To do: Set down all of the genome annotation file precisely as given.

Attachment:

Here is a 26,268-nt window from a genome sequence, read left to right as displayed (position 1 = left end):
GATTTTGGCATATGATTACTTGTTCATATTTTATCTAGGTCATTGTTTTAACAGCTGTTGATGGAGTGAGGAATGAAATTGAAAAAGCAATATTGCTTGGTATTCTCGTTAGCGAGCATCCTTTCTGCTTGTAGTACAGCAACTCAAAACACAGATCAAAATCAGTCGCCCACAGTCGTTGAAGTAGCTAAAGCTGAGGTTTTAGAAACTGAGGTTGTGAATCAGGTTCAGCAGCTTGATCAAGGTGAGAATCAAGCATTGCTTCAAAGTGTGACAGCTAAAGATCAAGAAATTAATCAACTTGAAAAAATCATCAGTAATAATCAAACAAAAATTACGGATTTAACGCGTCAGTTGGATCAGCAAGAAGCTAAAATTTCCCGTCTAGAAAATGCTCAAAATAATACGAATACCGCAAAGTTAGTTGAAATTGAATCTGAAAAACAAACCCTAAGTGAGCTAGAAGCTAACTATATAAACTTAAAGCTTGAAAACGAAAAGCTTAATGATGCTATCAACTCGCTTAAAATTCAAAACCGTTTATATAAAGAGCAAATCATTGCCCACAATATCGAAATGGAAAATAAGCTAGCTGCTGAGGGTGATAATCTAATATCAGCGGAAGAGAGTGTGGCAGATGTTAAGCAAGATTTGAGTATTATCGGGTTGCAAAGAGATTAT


Here is a 26,268-nt window from a genome sequence, read left to right as displayed (position 1 = left end):
GATTTTGGCATATGATTACTTGTTCATATTTTATCTAGGTCATTGTTTTAACAGCTGTTGATGGAGTGAGGAATGAAATTGAAAAAGCAATATTGCTTGGTATTCTCGTTAGCGAGCATCCTTTCTGCTTGTAGTACAGCAACTCAAAACACAGATCAAAATCAGTCGCCCACAGTCGTTGAAGTAGCTAAAGCTGAGGTTTTAGAAACTGAGGTTGTGAATCAGGTTCAGCAGCTTGATCAAGGTGAGAATCAAGCATTGCTTCAAAGTGTGACAGCTAAAGATCAAGAAATTAATCAACTTGAAAAAATCATCAGTAATAATCAAACAAAAATTACGGATTTAACGCGTCAGTTGGATCAGCAAGAAGCTAAAATTTCCCGTCTAGAAAATGCTCAAAATAATACGAATACCGCAAAGTTAGTTGAAATTGAATCTGAAAAACAAACCCTAAGTGAGCTAGAAGCTAACTATATAAACTTAAAGCTTGAAAACGAAAAGCTTAATGATGCTATCAACTCGCTTAAAATTCAAAACCGTTTATATAAAGAGCAAATCATTGCCCACAATATCGAAATGGAAAATAAGCTAGCTGCTGAGGGTGATAATCTAATATCAGCGGAAGAGAGTGTGGCAGATGTTAAGCAAGATTTGAGTATTATCGGGTTGCAAAGAGATTAT